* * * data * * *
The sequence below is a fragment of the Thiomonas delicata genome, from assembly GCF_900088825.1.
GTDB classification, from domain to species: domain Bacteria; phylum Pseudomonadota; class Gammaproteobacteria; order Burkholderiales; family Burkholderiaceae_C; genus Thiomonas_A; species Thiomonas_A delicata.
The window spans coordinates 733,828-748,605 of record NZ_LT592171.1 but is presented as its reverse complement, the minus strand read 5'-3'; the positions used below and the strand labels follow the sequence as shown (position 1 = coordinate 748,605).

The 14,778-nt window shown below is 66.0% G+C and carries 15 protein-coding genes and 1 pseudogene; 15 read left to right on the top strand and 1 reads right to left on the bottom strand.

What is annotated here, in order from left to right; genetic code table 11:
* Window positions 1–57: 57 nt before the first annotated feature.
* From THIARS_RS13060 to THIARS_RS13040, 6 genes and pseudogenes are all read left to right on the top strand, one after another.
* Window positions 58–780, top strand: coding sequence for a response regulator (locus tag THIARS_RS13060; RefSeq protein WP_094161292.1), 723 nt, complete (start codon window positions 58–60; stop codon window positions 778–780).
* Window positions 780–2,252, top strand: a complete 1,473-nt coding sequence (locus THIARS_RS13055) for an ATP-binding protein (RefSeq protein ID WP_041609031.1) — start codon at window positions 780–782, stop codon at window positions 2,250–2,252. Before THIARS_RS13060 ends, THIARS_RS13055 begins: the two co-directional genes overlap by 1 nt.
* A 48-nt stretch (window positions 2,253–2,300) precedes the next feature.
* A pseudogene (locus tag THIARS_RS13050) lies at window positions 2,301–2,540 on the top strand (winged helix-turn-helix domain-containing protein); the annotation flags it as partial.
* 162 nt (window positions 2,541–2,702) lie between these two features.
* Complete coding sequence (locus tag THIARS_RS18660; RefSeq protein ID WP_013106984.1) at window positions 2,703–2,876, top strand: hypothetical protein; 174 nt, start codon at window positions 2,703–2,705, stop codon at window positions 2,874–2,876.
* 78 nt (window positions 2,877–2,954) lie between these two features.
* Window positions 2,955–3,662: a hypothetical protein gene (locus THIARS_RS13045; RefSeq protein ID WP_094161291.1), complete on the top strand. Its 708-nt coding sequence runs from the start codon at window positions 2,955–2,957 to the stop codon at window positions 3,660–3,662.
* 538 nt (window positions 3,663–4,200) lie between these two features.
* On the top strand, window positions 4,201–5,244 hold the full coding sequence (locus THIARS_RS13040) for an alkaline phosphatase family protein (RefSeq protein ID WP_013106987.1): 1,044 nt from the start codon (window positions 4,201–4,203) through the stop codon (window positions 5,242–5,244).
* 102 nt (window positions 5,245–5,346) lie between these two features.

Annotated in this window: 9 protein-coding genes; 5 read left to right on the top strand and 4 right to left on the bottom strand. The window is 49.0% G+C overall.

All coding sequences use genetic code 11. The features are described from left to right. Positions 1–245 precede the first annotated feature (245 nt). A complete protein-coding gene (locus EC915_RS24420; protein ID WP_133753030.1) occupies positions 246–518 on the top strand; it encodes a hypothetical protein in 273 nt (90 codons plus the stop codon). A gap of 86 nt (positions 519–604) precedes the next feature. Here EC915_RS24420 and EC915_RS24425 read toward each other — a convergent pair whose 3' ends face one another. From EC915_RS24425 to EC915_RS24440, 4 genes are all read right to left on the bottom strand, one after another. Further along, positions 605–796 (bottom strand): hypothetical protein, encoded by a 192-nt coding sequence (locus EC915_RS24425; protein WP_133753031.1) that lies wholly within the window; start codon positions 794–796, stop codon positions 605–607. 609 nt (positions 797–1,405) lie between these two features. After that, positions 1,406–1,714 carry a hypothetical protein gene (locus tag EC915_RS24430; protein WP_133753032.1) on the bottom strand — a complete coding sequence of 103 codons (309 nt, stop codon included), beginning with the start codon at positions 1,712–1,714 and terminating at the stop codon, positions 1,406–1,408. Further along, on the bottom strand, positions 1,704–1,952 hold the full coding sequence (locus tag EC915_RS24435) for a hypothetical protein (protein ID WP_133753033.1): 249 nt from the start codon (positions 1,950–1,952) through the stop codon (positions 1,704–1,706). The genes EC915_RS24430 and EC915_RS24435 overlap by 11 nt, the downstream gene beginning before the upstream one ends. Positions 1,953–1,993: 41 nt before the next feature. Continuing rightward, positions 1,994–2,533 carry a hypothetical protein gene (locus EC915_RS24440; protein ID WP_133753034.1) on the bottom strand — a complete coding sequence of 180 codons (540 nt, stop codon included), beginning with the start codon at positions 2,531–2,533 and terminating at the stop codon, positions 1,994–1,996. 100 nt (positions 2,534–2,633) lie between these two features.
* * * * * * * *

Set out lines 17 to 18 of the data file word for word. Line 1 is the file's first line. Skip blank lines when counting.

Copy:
* On the top strand, window positions 4,201–5,244 hold the full coding sequence (locus THIARS_RS13040) for an alkaline phosphatase family protein (RefSeq protein ID WP_013106987.1): 1,044 nt from the start codon (window positions 4,201–4,203) through the stop codon (window positions 5,242–5,244).
* 102 nt (window positions 5,245–5,346) lie between these two features.